Politics drives farm bill policy

Farm subsidies are necessary at times, but the broad use in proposed legislation is too much.


The U.S. farm subsidy program can be an important tool in stabilizing crop prices and ensuring a consistent food supply. The federal program began in the midst of the Great Depression as a way to get food in bellies and improve the economy.

Much has changed since the Great Depression, but federal handouts for farmers and corporations continue despite clear abuses of the system.

And this year’s agriculture policy proposals seek to continue down the same path. The plan in the House offers so much for so many different constituencies that members of Congress have a hard time saying no, fearing their piece of the action will be lost.

“We’re in a golden age of agriculture,” with producer profits projected at a record $128.2 billion this year, said Vince Smith, a professor of agricultural economics at Montana State University. The House bill “is about as bad a bill as I could think of writing as an economist.”

A quick look at a few of the details in the 1,198-page legislation backs up Smith’s statement.

Bloomberg News reported this week the House plan contains an initiative to guarantee prices for sushi rice, insurance for alfalfa and a marketing plan for Christmas trees. Catfish farmers are also in line for a little financial help.

Add thousands of other farm-related (sometimes loosely related) payment programs and the result is a House farm legislation package with a 10-year price tag of $939 billion. The Senate plan calls for spending $955 billion over a decade.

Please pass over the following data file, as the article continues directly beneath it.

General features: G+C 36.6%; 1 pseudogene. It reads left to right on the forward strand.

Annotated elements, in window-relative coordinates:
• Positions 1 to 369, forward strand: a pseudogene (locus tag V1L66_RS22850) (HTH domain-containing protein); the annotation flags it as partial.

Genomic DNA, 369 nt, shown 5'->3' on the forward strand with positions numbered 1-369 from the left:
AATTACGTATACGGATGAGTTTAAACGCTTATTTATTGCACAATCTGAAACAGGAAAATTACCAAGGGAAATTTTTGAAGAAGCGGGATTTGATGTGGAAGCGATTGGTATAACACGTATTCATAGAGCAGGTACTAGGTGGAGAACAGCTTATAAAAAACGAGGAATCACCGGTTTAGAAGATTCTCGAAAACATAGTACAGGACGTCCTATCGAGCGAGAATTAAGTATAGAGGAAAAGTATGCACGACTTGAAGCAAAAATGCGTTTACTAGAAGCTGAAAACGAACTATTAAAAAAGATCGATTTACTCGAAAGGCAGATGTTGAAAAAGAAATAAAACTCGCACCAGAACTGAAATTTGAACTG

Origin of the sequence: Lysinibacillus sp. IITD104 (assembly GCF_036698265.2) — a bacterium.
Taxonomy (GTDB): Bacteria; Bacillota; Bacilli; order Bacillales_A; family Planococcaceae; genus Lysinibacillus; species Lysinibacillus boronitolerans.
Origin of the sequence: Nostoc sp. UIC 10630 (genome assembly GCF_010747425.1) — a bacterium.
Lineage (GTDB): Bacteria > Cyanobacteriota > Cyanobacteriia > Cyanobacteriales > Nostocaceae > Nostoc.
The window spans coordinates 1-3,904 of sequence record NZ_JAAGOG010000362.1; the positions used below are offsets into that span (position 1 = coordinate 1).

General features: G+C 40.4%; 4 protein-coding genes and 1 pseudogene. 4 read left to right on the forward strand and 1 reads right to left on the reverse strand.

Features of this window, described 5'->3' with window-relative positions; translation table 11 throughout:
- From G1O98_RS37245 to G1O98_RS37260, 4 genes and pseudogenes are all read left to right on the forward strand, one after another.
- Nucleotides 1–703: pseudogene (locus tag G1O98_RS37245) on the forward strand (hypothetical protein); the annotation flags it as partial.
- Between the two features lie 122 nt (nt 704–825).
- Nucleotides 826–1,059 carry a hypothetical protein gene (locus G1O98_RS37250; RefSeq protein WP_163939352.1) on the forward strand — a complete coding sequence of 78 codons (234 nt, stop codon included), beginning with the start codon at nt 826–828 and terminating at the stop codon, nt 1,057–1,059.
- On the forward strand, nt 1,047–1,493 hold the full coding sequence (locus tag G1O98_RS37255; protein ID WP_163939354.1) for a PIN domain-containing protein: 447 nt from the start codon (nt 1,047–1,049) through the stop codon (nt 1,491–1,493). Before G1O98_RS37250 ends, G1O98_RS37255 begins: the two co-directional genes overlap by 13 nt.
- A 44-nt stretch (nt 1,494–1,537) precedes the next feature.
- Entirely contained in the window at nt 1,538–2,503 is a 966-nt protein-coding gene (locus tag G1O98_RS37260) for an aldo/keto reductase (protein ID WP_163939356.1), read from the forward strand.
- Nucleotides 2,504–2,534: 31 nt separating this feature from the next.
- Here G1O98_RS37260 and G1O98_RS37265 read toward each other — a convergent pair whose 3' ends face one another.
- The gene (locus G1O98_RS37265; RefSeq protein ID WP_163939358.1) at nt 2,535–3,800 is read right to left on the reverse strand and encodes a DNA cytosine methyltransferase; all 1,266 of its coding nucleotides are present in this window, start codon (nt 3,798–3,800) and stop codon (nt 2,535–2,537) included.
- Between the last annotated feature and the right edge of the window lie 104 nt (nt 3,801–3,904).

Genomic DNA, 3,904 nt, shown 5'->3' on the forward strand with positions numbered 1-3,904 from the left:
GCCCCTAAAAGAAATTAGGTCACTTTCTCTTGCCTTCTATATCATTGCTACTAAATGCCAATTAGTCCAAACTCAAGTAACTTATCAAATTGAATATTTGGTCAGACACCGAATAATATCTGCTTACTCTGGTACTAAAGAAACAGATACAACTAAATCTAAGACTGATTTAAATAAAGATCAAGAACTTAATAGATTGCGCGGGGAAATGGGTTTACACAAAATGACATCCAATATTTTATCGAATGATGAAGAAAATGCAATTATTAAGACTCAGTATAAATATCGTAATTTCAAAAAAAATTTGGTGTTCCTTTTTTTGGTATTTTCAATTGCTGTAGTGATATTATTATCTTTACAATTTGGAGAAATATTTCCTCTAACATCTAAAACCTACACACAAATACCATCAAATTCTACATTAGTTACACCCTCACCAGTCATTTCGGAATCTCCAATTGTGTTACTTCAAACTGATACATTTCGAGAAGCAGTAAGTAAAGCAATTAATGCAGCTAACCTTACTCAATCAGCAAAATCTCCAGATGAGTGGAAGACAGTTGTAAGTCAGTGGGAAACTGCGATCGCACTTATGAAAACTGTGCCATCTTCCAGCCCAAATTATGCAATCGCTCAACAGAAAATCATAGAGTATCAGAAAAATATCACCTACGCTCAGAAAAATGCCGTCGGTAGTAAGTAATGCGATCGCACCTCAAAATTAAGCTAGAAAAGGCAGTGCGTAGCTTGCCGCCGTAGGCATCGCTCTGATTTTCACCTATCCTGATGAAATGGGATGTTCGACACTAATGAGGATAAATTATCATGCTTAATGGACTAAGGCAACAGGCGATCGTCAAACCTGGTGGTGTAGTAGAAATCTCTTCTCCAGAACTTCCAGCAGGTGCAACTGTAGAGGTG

Help for some aspects of farming and specific products can be justified, but many more cannot. It is particularly galling when giant corporations glean taxpayer money from the legislation. A few of the big winners could be crop-buying company Archer-Daniels-Midland, insurers Wells Fargo & Co. and the SuperValu grocery chain.

Putting together legislation with enough support to be approved by the Republican-led House and Democrat-controlled Senate involves deal making inside and outside of Congress.

An example is the way growers of cotton, peanuts and other Southern-state crops who were dissatisfied with last year’s Senate plan came together this year to get all a piece of the pie, according to Bloomberg News.

“It’s such a big bill there’s something for everyone,” said Josh Sewell, a policy analyst for Taxpayers for Common Sense.

And that is why much of what is in the proposals could be adopted.

Sadly, good (as in effective) politics still trumps good public policy.


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